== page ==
December 30, 2011, - 4:37 pm
This is one of those stories that provides yet another reason people hate lawyers. As a practicing lawyer myself, I know that sometimes law firms and lawyers take risks and do all the work in the case on the gamble that, if they win the case or it settles, they will get a contingency fee (usually a third of whatever the client is awarded). It’s an investment of sorts. But this case is ridiculous, with law firms involved earning $35,000 per hour that they worked on the case. And, in this case, it was up to the court to award proper legal fees. And Leo Strine, chancellor of the Delaware Court of Chancery failed to perform his duty here. It’s also of note that the award was made in one of these shareholder lawsuits in which the only ones who end up winning are the lawyers, as companies pay out gazillions and the stock price often ends up plummeting as a result, regardless of the outcome of the suit.
The week before Christmas, two plaintiffs law firms got word that together they were awarded $300 million in fees for their work challenging a takeover deal.
The size of the fee, unusually high for shareholder cases, has bankers and lawyers buzzing about whether the Delaware Court of Chancery has become too generous to plaintiffs’ counsel, or is rightly rewarding them for their efforts.
The award comes as the court, the nation’s premium forum for corporate litigation, has proved more willing to grant high payouts when judges think lawyers have worked to earn them . . . .
The award was announced Dec. 19 by Chancellor Leo Strine. For some legal experts, it raises questions about whether Delaware judges, who have criticized the plaintiffs bar for bringing corporate cases in other courts, are trying to show that Delaware is friendly to plaintiffs.
“The message from Delaware would seem to be, ‘bring it on,’” said Professor Charles Elson, director of the John L. Weinberg Center for Corporate Governance at the University of Delaware. “Does the existence of well-compensated plaintiffs bar really create better value for investors? I don’t think so.”
Exactly my point. It’s ridiculous to give these kinds of payouts to lawyers. So what was the case about? Well, in this case, it seems like a ridiculous suit about something that didn’t harm the stockholders as much as the payout to lawyers will.
The case concerned a deal for a Mexico mining company. In 2004, Grupo Mexico SAB proposed selling its 99.15% interest in Minera Mexico SA to Southern Peru Copper [DS: now called, Southern Cooper Corp.] for about $3 billion in Southern Peru shares.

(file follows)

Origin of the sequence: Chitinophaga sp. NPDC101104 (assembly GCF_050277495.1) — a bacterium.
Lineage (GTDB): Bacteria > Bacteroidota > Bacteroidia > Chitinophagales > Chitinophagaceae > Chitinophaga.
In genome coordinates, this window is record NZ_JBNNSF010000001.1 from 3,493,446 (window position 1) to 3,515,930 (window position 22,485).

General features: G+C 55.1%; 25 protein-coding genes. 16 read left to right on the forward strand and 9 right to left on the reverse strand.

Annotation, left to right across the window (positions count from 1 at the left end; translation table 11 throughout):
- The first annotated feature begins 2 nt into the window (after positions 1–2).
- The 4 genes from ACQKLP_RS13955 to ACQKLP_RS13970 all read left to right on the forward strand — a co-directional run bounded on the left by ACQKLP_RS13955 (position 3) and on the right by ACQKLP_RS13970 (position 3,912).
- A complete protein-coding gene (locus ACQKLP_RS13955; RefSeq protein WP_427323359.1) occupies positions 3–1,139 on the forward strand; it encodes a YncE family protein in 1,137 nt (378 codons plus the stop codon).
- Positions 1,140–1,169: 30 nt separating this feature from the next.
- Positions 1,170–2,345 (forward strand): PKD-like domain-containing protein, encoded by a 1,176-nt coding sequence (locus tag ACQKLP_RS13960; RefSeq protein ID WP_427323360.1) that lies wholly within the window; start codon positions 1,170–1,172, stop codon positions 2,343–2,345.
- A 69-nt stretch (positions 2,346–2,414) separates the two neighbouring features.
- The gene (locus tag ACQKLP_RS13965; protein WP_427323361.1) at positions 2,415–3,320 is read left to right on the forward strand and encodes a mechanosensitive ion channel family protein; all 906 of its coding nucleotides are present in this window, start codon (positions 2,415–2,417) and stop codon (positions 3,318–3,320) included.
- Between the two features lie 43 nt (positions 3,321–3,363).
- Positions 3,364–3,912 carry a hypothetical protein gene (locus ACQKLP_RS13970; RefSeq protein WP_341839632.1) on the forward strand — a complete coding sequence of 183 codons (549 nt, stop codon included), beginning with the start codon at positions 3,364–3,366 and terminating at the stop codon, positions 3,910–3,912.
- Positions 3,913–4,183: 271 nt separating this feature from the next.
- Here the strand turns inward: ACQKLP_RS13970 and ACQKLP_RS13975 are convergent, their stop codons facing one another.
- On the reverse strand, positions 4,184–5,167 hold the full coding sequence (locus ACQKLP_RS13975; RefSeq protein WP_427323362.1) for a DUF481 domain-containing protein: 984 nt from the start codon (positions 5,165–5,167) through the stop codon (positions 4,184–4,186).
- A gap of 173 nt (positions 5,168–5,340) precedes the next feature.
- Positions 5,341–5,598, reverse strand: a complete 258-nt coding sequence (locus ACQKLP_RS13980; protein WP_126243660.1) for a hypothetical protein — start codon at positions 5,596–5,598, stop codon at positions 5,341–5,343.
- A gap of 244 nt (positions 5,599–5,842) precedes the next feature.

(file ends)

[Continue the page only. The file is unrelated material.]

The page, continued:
The value of the Southern Peru shares rose to $3.7 billion by the time the transaction closed in April 2005. Opponents called it a sweetheart deal meant to benefit Grupo Mexico, the largest shareholder in Southern Peru Copper.
In a lawsuit filed on behalf of Southern Peru shareholders, law firms Prickett, Jones & Elliott and Kessler Topaz Meltzer & Check alleged that Southern Peru overpaid for Minera.
The case went to trial in June before Chancellor Strine. In an October ruling, he deemed the transaction “manifestly unfair” and awarded a judgment for Southern Peru that, with interest, now adds up to about $2 billion.
Last week, the judge said the attorneys would get 15% of that amount, or $300 million. The fee is expected to be deducted from the judgment amount, to be paid by Grupo Mexico by giving back some Southern Peru shares.
Grupo Mexico has said it plans to appeal the judgment to the Delaware Supreme Court. If it is overturned, the plaintiffs’ attorneys might receive a greatly reduced compensation, or even none at all. . . .
There is no set rule for how much plaintiffs attorneys in shareholder cases should be rewarded. Generally, the higher the recovery, the lower the percentage the courts dedicate to fees, plaintiffs and defense lawyers say.
The $300 million fee translates into about $35,000 per hour based on the approximately 8,600 hours the plaintiffs’ lawyers said they worked on the case.
They had asked for a fee amounting to 22.5% of the judgment, a figure that the defense said would result “in exactly the type of windfall Delaware courts seek to avoid.” The retainer agreement originally permitted the lawyers to seek up to 30% of the amount recovered.
Can you imagine if the attorneys were granted the typical 1/3 contingency fee they get in other types of cases? Then, they would have received well in excess of $80,000 per hour. Incredible.
Over the years, lawmakers have repeatedly brought up ideas to cap fees for lawyers or reduce the contingency as the award goes up. It’s an idea worth looking at, especially in cases like these, where no lawyer on earth is worth $35,000 per hour.
I’m all for capitalism and entrepreneurs who worked hard and took the risks in business reaping the rewards. But this isn’t about class envy of or attacks on entrepreneurs who took gambles to create products and services to make life better.
It’s about lawyers who filed a lawsuit and got a ridiculous windfall at the expense of companies and shareholders.
Tags: $300 million in legal fees, $35000 per hour legal fees, C, Center for Corporate Governance, Chancellor Leo Strine, Charles Elson, Delaware, Grupo Mexico, Grupo Mexico SAB, John L. Weinberg, John L. Weinberg Center for Corporate Governance, judge, Kessler Topaz Meltzer & Check, lawyers, legal fees, Leo Strine, Mexico, Minera, Prickett Jones & Elliott, Southern Copper Corp, Southern Peru Cooper, University of Delaware